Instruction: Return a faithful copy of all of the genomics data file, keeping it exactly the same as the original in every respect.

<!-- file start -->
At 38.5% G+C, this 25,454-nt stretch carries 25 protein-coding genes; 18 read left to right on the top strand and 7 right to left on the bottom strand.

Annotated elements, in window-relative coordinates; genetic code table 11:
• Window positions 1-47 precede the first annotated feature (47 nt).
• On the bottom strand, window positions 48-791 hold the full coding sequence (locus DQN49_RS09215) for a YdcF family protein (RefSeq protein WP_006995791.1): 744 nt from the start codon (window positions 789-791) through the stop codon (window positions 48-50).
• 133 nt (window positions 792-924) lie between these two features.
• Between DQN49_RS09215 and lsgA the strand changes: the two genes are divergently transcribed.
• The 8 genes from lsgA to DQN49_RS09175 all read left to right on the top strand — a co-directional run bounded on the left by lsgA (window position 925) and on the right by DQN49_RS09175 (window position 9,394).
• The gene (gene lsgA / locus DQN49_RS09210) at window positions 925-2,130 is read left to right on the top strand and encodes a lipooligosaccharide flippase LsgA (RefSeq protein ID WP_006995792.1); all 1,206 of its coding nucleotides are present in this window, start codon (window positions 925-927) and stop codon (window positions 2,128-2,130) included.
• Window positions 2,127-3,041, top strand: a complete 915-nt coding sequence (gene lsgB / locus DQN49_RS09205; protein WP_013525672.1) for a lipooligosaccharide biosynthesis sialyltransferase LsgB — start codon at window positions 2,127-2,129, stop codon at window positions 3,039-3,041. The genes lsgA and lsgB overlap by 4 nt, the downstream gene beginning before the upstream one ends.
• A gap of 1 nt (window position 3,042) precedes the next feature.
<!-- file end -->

At 38.5% G+C, this 25,454-nt stretch carries 25 protein-coding genes; 18 read left to right on the top strand and 7 right to left on the bottom strand.

Annotated elements, in window-relative coordinates; genetic code table 11:
• Window positions 1-47 precede the first annotated feature (47 nt).
• On the bottom strand, window positions 48-791 hold the full coding sequence (locus DQN49_RS09215) for a YdcF family protein (RefSeq protein WP_006995791.1): 744 nt from the start codon (window positions 789-791) through the stop codon (window positions 48-50).
• 133 nt (window positions 792-924) lie between these two features.
• Between DQN49_RS09215 and lsgA the strand changes: the two genes are divergently transcribed.
• The 8 genes from lsgA to DQN49_RS09175 all read left to right on the top strand — a co-directional run bounded on the left by lsgA (window position 925) and on the right by DQN49_RS09175 (window position 9,394).
• The gene (gene lsgA / locus DQN49_RS09210) at window positions 925-2,130 is read left to right on the top strand and encodes a lipooligosaccharide flippase LsgA (RefSeq protein ID WP_006995792.1); all 1,206 of its coding nucleotides are present in this window, start codon (window positions 925-927) and stop codon (window positions 2,128-2,130) included.
• Window positions 2,127-3,041, top strand: a complete 915-nt coding sequence (gene lsgB / locus DQN49_RS09205; protein WP_013525672.1) for a lipooligosaccharide biosynthesis sialyltransferase LsgB — start codon at window positions 2,127-2,129, stop codon at window positions 3,039-3,041. The genes lsgA and lsgB overlap by 4 nt, the downstream gene beginning before the upstream one ends.
• A gap of 1 nt (window position 3,042) precedes the next feature.